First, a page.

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March 2008

Lodro Dawa and Super Secret Kayak Project X

Lodru20Lodru22Lodru21Dick has commissioned a kayak from Lodro Dawa of Monkcraft Kayaks.  This isn't just any old Greenland skin-on-frame though.  The design is really going to be unique.  Lodro happens to be the only builder Dick approached who was willing to take on the project.  He grew up around boats and has been building things all his life.  Before he became a Buddhist monk in the Tibetan tradition, he did some professional design work making AK-47s kill more efficiently or something of that nature*.  So he's up to the challenge.  By the way, Dick doesn't want me to give away even the slightest clue as to what the secret design might be.  Let's just say for now that this experiment pushes the limits of skin-on-frame technology and is going to make a big splash when it finally hits the water at SSTIKS 2008!

Lodro is relatively new to the traditional kayaking scene.  Even though he started in this business only a couple years ago he's completed about 40 kayaks, each one custom fit to the individual paddler.  That's a lot of boats in a short amount of time, so I suspect he's got the formula down. 

The Monkcraft shop is located in the heart of Portland, just across the bridge from the commercial center and a few blocks from the Willamette River. It's actually a corner in a large community shop where all kinds of crafts people and artists rent workspace.  On street level is a coffee shop where some of the artists have items for sale -- sculpture, paintings and jewelry. Downstairs in the shop there is an amazing amount of activity going on.  The air is electric with creative energy!  Lodru says the trick to making this place work has been to price the rent high enough so that people can't afford to let projects sit idle.

He takes three kayaks down from the ceiling for Dick to try and takes measurements.  They discuss fit and dimensions and construction in painstaking detail. Lodro's choice of nontraditional features (keyhole cockpits, stitching along the side of the gunwale, elastic bungees) might offend the sensibilities of those ubertraditional graybeard types who prefer tight cockpits, Frankenstein's monster stitching down the center and leather deck lines.  Minor details. Lodro builds for real people -- not ghosts of the Inuit.  Besides, his woodwork is too polished to look like it was hewn out of driftwood on a desolate arctic beach.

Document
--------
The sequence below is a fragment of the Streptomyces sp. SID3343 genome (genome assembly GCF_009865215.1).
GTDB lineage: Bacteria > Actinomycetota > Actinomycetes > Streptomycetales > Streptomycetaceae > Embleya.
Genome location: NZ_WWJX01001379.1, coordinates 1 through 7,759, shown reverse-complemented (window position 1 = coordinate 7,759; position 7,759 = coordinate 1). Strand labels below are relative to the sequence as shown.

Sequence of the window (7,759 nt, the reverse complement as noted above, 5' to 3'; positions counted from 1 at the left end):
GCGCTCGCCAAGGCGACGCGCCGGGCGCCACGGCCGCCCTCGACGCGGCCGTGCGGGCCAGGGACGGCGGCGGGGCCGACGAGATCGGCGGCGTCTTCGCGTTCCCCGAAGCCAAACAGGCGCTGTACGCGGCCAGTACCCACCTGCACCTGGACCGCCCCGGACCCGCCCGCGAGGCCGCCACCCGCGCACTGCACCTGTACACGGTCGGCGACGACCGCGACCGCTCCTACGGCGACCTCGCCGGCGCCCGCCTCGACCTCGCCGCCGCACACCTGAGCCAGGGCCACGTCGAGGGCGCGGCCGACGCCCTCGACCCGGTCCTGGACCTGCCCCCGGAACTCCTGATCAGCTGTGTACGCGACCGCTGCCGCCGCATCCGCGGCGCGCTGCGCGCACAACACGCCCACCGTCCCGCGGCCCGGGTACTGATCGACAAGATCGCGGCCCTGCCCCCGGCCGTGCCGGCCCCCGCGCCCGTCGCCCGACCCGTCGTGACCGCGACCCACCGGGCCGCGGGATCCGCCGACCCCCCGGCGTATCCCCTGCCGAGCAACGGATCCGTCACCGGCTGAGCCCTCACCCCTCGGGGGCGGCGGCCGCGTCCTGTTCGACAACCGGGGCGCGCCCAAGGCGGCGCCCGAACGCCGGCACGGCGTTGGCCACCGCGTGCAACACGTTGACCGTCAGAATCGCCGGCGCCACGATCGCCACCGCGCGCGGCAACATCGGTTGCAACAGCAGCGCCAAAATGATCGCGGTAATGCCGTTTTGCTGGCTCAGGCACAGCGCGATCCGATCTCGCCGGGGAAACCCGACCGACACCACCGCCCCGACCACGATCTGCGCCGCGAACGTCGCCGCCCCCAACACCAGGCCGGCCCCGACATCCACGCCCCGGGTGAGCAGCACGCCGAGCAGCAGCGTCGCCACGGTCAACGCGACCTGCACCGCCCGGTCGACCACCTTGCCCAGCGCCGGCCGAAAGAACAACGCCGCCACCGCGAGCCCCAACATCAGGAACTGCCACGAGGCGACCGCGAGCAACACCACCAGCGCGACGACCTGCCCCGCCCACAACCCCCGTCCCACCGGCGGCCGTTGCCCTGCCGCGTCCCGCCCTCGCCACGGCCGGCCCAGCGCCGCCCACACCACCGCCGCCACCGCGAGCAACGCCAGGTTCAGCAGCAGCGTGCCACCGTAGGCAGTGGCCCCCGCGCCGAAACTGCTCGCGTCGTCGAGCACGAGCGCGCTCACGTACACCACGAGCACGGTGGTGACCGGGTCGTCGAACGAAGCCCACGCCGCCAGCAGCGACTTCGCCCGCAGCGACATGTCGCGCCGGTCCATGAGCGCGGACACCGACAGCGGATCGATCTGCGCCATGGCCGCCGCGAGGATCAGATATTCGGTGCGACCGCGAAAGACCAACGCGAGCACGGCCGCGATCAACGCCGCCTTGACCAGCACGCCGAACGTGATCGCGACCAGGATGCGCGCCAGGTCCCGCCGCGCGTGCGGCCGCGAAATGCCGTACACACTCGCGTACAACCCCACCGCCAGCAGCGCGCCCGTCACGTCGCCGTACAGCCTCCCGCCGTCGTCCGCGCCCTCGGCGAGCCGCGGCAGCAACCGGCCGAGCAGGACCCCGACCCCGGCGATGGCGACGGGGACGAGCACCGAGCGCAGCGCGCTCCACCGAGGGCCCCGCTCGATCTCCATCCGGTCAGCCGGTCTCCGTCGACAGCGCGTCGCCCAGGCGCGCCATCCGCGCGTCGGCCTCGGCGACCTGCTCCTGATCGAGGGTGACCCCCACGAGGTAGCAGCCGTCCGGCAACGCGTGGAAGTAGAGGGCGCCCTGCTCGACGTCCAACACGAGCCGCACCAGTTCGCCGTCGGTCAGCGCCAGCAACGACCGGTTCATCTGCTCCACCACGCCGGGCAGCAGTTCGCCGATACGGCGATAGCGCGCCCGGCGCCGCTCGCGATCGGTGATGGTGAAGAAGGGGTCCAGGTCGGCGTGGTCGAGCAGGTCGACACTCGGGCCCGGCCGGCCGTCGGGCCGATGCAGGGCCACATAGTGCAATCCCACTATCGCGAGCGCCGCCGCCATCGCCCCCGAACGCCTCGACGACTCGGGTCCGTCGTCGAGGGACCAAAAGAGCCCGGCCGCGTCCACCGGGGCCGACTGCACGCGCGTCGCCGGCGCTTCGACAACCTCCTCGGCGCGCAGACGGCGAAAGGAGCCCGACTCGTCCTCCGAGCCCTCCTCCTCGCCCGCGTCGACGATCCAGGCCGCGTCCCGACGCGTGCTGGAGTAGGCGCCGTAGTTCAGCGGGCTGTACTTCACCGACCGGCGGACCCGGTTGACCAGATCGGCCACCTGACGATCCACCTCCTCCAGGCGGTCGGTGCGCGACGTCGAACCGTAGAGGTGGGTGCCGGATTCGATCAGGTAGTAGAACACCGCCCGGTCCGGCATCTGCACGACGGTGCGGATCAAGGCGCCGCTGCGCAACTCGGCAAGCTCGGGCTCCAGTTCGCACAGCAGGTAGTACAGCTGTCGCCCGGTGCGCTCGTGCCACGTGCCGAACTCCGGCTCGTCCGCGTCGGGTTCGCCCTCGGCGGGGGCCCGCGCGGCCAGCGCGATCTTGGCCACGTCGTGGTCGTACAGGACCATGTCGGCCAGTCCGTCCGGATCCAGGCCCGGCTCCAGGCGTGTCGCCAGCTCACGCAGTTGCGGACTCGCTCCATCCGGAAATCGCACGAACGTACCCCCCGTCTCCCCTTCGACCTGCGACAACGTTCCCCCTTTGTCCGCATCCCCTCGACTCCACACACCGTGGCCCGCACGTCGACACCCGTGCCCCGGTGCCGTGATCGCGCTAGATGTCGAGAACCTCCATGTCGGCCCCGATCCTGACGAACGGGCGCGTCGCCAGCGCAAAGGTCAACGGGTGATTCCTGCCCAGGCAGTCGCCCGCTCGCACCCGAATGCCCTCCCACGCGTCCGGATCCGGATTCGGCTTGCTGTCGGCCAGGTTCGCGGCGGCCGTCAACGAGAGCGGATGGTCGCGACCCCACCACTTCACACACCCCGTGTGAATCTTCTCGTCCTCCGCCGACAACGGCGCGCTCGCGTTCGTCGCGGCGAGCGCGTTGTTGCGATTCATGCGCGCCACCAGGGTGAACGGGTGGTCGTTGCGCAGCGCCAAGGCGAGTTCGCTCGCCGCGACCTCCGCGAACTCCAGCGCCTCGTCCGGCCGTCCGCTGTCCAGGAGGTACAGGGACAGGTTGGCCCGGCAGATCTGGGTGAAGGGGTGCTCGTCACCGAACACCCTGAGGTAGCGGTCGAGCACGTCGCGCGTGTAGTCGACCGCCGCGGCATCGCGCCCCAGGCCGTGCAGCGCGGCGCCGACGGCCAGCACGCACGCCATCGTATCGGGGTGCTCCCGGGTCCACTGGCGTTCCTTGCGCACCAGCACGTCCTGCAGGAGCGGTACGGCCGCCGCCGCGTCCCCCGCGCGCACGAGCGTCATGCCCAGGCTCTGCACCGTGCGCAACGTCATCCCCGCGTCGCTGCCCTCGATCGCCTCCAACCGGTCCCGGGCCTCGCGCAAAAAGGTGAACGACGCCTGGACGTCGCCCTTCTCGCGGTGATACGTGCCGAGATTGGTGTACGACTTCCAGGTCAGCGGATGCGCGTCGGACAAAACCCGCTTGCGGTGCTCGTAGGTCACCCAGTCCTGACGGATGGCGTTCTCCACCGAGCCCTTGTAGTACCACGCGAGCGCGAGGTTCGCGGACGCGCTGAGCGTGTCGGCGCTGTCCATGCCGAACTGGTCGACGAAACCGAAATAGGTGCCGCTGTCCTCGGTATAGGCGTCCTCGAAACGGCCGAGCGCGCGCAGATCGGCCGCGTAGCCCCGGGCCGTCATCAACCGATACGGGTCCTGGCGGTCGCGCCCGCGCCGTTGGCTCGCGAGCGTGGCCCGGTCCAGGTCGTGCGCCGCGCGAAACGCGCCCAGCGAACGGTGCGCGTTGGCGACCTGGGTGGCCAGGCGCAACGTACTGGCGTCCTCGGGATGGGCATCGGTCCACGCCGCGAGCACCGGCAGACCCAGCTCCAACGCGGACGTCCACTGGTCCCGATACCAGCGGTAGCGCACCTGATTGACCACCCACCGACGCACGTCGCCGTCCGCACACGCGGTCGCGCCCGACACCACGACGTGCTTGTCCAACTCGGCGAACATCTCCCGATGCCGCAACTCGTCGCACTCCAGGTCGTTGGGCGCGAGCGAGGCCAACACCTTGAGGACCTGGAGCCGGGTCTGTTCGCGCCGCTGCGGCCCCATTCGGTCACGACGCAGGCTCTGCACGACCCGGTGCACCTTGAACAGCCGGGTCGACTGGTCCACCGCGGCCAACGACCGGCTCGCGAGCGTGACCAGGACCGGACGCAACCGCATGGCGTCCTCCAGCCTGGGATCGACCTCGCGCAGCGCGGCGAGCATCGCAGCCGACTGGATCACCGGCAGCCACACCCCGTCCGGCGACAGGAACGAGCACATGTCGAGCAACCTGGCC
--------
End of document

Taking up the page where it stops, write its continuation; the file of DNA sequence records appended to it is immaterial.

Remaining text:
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When it finally comes time to try out the kayaks on the water, we take them to the car, drive a few blocks, then carry them down a steep ramp to a public dock on the Willamette.  We start losing sunlight rapidly as I get into Lodro's personal boat, a sporty, low volume model with a twisty pig tail, and paddle away.  It feels remarkably comfortable -- not common for a skin-on-frame that was made for someone else (there's usually a rib or deckbeam pressing in a tender spot).  It tracks well and turns easily.  It rolls easily too (damn that's cold!)  An all-around good boat.  Well, that's about all I can say after trying it out for five minutes anyway.

*[ADDENDUM:   Lodro recently clarified the details regarding his work in the rifle accessory business.  He took that job right out of college. All he did was design the sales brochure and a few drawings.  His work before he became a monk could be more accurately described as designing and building water monitoring systems and customizing river gauges.]


Thwarts/Centerboard Trunk

TwartsandtrunkTrunkcloseupI installed the centerboard trunk last night.  It involved squeezing a generous bead of 3M 5200 adhesive on the bottom of the trunk logs and pounding it into the slot, then screwing it in from the bottom.  It's desireable to get a good "squeeze-out" of 3M 5200 from the bottom of the logs.  I've been told that 3M 5200 gives you a permanent but flexible and waterproof bond -- perfect for centerboard trunks which tend to be a common source of leaks in wooden boats.  It will take at least a week to cure and is impossible to remove.